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Peripheral arteriovenous malformations with a dominant outflow vein: results of ethanol embolization.

Cho SK, Do YS, Kim DI, Kim YW, Shin SW, Park KB, Ko JS, Lee AR, Choo SW, Choo IW - Korean J Radiol (2008 May-Jun)

Bottom Line: Ethanol embolization was considered as an effective procedure in all patients.Thirteen (68%) of 19 patients were cured and six displayed improvement.Five complications (three events of a distal embolism and one event each of a urinary bladder necrosis and a brain infarct related to the accidental cannulation of the common carotid artery during insertion of the Swan-Ganz catheter) were major and three complications (skin necrosis) were minor.

View Article: PubMed Central - PubMed

Affiliation: Department of Radiology and Center for Imaging Science, Samsung Medical Center, Sungkyunkwan University School of Medicine, Seoul, Korea.

ABSTRACT

Objective: To assess retrospectively the treatment results of ethanol embolization of peripheral arteriovenous malformations (AVMs) with a dominant outflow vein (DOV).

Materials and methods: Nineteen patients who had peripheral AVMs with a DOV were enrolled in this study (mean age, 29.7 years; range, 15-42 years). Fifty-one ethanol embolizations (mean, 2.7; range, 1-8) were performed by direct puncture (n = 29), the transarterial approach (n = 13), the transvenous approach (n = 5), or a combination of methods (n = 4) under general anesthesia. Coil and/or core-removed guide wire embolization of the DOV or another flow occlusion technique (i.e., use of an external pneumatic pressure cuff) to achieve vascular stasis were required in all patients during ethanol embolization. Clinical follow-up (mean, 22.2 months; range, 1-53 months) was performed for all patients, and imaging follow-up (mean, 22.1 months; range, 2-53 months) from the last treatment session was performed for 14 patients. The therapeutic outcome (cure, improvement, no change, or aggravation) was assessed according to the clinical response and the degree of devascularization at angiography.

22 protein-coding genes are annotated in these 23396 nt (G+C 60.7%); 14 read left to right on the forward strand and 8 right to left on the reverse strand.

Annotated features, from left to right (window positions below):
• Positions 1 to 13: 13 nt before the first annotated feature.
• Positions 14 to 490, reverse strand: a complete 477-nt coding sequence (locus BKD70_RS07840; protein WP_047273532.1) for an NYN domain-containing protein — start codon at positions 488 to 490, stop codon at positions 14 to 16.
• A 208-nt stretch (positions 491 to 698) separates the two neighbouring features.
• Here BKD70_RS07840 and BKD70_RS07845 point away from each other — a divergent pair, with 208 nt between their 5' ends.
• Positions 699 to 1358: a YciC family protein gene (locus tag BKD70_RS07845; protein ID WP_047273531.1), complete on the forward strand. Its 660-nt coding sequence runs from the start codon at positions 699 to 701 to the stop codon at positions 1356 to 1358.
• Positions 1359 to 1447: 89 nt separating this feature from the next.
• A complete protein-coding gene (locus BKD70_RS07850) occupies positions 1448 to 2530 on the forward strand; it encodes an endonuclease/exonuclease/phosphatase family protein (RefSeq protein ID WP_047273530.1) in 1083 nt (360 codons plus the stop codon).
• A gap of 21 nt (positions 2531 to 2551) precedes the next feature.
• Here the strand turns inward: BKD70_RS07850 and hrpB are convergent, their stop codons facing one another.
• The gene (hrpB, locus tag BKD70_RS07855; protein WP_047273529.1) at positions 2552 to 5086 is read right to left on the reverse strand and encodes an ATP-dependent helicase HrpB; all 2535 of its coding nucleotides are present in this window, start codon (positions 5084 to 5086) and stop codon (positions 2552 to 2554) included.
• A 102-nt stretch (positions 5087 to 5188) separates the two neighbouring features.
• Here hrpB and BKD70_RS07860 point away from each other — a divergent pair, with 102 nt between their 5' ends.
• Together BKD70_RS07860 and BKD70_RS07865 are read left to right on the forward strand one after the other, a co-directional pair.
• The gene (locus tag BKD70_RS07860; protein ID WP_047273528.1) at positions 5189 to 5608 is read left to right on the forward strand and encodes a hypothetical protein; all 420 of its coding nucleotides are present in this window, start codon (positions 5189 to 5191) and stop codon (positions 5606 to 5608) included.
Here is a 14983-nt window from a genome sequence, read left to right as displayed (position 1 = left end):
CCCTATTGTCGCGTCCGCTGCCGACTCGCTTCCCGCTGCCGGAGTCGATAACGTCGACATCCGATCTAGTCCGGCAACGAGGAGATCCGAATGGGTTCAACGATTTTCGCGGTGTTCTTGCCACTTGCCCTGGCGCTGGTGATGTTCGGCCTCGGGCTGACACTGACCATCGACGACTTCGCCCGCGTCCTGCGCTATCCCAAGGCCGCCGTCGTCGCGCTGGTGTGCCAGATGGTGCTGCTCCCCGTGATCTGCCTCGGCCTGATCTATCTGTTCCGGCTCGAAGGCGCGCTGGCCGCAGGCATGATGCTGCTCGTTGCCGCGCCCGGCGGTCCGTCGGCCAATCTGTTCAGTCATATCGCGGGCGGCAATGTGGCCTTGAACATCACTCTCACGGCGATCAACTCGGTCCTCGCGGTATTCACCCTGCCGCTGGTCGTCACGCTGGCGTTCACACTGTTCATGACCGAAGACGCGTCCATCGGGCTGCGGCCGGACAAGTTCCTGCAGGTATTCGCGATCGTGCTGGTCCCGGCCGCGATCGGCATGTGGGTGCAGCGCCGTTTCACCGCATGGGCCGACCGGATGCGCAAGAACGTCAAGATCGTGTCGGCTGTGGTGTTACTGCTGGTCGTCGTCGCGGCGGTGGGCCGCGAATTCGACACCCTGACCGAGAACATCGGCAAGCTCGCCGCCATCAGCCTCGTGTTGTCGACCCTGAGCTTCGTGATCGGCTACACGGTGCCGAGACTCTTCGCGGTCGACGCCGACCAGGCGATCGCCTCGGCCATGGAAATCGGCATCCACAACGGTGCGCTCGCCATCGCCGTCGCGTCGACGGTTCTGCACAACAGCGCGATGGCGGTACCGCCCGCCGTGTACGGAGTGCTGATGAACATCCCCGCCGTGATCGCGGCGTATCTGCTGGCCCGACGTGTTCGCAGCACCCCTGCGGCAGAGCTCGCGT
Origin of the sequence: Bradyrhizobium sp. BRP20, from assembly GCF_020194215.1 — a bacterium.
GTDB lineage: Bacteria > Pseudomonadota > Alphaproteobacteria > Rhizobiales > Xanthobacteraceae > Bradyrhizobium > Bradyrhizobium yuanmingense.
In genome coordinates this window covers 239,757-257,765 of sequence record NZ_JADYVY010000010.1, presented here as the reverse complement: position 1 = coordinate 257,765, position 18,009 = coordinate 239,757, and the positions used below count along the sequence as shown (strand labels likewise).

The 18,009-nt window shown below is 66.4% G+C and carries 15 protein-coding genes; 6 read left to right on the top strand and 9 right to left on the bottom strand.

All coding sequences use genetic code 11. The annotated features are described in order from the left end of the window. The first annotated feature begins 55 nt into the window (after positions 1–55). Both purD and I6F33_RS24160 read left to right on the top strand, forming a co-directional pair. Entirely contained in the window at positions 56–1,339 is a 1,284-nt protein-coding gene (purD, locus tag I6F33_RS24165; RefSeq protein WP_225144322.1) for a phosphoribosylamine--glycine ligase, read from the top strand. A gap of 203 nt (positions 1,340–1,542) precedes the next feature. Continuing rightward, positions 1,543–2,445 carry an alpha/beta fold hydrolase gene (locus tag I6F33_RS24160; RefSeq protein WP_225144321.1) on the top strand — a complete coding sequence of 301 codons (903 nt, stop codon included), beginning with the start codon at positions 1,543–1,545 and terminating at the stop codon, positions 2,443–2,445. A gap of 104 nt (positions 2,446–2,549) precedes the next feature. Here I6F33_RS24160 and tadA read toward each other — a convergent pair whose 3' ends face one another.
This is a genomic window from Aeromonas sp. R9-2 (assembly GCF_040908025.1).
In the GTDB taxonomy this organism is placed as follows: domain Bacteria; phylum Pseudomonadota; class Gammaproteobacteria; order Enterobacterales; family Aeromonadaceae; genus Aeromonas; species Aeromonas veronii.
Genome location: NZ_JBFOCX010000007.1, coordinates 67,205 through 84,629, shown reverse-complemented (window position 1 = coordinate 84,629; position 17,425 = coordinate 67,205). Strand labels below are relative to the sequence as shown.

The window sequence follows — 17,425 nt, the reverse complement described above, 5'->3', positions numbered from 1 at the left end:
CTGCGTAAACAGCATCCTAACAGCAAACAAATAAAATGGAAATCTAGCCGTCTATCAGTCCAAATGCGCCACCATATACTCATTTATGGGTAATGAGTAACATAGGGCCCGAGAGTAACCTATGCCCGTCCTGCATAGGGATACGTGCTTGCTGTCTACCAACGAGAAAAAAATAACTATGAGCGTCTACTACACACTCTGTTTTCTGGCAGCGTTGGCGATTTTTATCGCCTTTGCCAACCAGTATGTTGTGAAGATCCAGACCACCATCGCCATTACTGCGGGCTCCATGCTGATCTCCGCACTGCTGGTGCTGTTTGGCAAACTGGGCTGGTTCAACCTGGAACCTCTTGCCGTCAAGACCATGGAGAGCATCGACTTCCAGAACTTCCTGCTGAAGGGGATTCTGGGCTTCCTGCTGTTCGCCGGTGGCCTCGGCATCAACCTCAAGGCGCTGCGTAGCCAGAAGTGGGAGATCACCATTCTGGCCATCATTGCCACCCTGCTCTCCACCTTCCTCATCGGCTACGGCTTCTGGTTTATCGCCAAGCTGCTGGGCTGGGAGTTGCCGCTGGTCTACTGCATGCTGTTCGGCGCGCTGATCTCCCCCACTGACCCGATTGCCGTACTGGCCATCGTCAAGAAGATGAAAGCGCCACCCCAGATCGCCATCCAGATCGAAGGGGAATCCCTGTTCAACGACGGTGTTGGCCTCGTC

Results: Ethanol embolization was considered as an effective procedure in all patients. Thirteen (68%) of 19 patients were cured and six displayed improvement. Three of six patients with improvement needed further treatment sessions for residual AVMs. Four patients (21%) experienced a total of eight complications. Five complications (three events of a distal embolism and one event each of a urinary bladder necrosis and a brain infarct related to the accidental cannulation of the common carotid artery during insertion of the Swan-Ganz catheter) were major and three complications (skin necrosis) were minor.

Conclusion: Peripheral AVMs with a DOV can be effectively treated with a high cure rate by the use of ethanol embolization alone or in conjunction with the use of coil and/or core-removed guide wire embolization.

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Related in: MedlinePlus